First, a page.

Golden Leaf funds face uncertain futurePublished 9:39am Tuesday, April 2, 2013
One of the Roanoke-Chowan area’s biggest financial and job creation allies may fall victim to Governor Pat McCrory’s budget plans.
As part of his 2013-15 budget, McCrory plans to divert all of the funds that the Golden LEAF Foundation would normally receive beginning in April 2014 and thereafter. That budget plan now faces debate within the General Assembly, complete with an effort from Dan Gerlach, President of Golden Leaf, to make legislators aware of how this organization makes an impact on job creation in North Carolina.
Most recently, Golden Leaf has provided $200,000 to Gates County for a wastewater treatment plant project designed to attract businesses to the new Merchants Commerce Center. They presented a $200,000 grant to Northampton County to help fund an access road for the new Enviva Pellets plant where 60-plus jobs were created. Another $50,000 came from Golden Leaf to the E-Zone project at The Place of Possibilities, an extension of All God’s Children United Methodist Church of Aulander. E-Zone is an entrepreneurial skills, marketing and business research program aimed at putting local people back to work.
Leaf funds ($750,000) were also used to allow each public high school student in Bertie County to have a laptop computer.
Gerlach said that Golden Leaf recently reported to the General Assembly that the organization’s grants have helped create or retain almost 48,000 jobs; resulted in private investment of $2.9 billion; added almost $300 million in new payroll per year, and directly assisted over 1.1 million North Carolinians.
“Those statistics are based on reports of what has happened, not merely what is hoped for. Why divert funds away from results,” Gerlach asked.
He added that Golden Leaf’s work is relevant and responsive to the state’s current priorities.
“For example, in every economic speech, there is discussion of the need to help businesses that cannot find qualified workers and to ensure that education and business communicate more effectively,” Gerlach noted. “The Foundation provided $8 million in support in the last year alone, and will do more in the next year, to community colleges that have shown the willingness and the evidence from businesses themselves that they have solid strategies to train workers to fill those vacancies. Diverting funds would limit Golden Leaf’s ability to help grow the economy, and a growing economy is the cure to what ails our state.”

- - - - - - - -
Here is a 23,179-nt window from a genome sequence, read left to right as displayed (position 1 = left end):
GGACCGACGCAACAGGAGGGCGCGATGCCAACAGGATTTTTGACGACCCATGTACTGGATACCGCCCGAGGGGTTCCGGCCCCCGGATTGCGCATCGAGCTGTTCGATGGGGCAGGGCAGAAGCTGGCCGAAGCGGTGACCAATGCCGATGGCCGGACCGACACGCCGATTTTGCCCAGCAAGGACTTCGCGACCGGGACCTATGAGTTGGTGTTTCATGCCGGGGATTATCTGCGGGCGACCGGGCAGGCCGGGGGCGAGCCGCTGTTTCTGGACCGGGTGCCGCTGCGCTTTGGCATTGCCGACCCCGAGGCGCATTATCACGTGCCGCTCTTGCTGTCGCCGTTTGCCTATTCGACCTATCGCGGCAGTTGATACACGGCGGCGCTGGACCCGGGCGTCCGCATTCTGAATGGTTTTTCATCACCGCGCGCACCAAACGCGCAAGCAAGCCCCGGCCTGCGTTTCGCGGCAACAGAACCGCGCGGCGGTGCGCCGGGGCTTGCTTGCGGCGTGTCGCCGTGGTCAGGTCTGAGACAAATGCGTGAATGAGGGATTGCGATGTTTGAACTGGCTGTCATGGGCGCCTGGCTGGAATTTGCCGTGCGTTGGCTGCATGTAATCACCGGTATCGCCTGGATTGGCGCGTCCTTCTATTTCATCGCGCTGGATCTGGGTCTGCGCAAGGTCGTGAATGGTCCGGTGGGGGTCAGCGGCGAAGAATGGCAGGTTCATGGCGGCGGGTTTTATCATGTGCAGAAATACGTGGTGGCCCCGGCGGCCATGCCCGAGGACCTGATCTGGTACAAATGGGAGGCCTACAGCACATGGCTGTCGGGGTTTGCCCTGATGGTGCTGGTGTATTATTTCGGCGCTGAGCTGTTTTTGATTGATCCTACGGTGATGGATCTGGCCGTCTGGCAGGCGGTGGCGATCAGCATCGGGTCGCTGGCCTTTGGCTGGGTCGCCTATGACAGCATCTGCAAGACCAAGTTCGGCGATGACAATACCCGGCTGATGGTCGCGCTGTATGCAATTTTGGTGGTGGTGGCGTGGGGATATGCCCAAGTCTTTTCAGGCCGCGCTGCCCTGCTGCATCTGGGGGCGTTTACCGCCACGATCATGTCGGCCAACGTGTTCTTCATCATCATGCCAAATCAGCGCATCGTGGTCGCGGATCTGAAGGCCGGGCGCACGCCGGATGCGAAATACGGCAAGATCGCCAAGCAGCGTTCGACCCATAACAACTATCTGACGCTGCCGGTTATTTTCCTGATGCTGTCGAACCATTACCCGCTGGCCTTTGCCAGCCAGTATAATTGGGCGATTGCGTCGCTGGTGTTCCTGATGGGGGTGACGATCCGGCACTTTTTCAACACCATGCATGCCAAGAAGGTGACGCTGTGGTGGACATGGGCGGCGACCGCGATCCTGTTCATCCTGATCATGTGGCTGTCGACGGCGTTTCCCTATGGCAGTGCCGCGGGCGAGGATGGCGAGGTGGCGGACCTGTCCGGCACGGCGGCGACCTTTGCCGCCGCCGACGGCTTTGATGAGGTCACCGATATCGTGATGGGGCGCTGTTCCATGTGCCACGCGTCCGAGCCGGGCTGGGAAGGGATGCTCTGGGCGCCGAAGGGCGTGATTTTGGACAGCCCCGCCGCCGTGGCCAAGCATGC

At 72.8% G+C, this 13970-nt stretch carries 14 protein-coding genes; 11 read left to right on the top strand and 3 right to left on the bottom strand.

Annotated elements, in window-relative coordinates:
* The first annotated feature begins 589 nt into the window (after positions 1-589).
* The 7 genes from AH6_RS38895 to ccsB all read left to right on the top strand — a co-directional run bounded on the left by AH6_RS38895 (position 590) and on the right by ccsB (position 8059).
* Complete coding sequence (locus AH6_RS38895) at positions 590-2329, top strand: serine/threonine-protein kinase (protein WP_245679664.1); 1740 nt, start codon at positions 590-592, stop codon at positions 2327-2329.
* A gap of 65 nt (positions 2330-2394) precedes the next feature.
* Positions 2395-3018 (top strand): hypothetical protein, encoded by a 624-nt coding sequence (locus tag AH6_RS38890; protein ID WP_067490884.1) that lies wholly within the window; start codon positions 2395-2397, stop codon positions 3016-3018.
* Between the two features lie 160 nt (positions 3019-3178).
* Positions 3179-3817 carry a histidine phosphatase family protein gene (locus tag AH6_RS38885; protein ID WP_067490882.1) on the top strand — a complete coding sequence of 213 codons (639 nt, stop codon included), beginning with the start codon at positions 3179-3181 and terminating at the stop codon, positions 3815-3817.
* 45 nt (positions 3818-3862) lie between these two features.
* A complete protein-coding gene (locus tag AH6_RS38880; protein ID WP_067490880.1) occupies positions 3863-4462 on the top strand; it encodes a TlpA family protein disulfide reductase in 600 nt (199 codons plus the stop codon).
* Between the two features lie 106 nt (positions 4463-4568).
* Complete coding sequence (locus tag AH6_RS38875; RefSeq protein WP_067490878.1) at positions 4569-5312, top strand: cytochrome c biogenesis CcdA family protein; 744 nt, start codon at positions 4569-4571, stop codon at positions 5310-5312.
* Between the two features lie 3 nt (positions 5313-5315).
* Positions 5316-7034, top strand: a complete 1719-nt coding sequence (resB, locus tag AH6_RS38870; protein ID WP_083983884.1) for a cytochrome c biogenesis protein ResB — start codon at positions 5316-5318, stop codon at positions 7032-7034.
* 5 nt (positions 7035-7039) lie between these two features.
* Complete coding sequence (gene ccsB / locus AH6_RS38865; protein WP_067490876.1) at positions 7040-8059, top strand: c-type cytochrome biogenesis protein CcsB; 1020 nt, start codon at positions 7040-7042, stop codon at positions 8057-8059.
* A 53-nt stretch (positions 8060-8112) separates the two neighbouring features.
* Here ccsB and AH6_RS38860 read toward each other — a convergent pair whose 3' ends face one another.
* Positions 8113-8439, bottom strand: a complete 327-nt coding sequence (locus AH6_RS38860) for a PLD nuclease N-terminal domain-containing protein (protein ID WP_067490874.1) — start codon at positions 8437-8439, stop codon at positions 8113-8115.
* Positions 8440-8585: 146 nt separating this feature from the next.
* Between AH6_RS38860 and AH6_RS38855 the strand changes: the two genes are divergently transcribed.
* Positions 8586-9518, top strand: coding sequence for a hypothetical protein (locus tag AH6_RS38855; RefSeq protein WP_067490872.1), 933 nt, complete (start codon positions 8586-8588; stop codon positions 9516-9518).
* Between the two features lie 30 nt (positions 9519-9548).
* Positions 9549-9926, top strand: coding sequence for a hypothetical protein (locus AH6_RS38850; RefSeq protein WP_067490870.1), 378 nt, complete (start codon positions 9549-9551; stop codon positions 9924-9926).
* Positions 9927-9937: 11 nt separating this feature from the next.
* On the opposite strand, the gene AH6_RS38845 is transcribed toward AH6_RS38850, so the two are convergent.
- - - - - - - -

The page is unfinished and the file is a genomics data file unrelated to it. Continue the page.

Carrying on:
He added that the diverted funds are not the only ones lost.
“Golden Leaf receives funds from the Master Settlement Agreement with cigarette manufacturers (not tax dollars) and invests them,” Gerlach stated. “Over time, Golden Leaf has earned almost $300 million in investment income used to support the majority of our grantsmaking. $300 million – and not one dime from taxes or fees or anything else.
“This is not about the leverage and multiplier of private or even public-sector dollars that economic development agencies all talk about,” he continued. “This is actual new money that Golden Leaf brings to the table to help meet the needs of our rural, tobacco-dependent and economically distressed communities. If the proposal to divert all incoming funds is successful, over the next 10 years, the Foundation would be denied not only the $650 million in payments, but the opportunity to earn $250 million more in investment earnings – a total loss of almost $900 million in proceeds to serve the needs of the communities that need the most help with economic transition.”
Gerlach said that the Governor’s budget proposal would have North Carolina join the ranks of states that have used their Master Settlement Agreement funds to patch budget holes, and that have little to show for that move.
“Golden Leaf can show how every dollar of the Master Settlement Payments have been used,” he stressed. “Every grant that we have awarded can be found on our website, and we will remain focused on the mission of long-term economic advancement of our rural, economically distressed, and tobacco-dependent communities.”
Gerlach pointed out that even during the recession of 2001 and the dramatic challenges of 2008-09, the Foundation invested more to help with economic recovery.
“Two years ago, North Carolina faced a $2.5 billion shortfall comparing revenues and expenditures,” he recalled. “Given tough choices, the General Assembly acted to divert some, but not all, of the incoming Golden Leaf payments to help bridge that gap, and the Golden Leaf Board voted to provide these funds given the fiscal emergency.”
He continued, “Times are better now. While there are still challenges and the Governor understandably wants to be fiscally disciplined, it is difficult to understand why the Master Settlement Agreement payments from cigarette manufacturers – which are not tax dollars – should be taken away from their original intended purpose.”
While Golden Leaf still has its endowment to help, the communities it serves have limited resources, have higher unemployment, and face declining populations,” Gerlach noted.
“This is not a mere numbers game. This is about filling the gaps to help companies to grow and locate in North Carolina in the near term, to find ways for farmers to diversify and for their land to be more productive, and to build the future workforce and the modern infrastructure to lead to long-term economic advancement,” Gerlach concluded.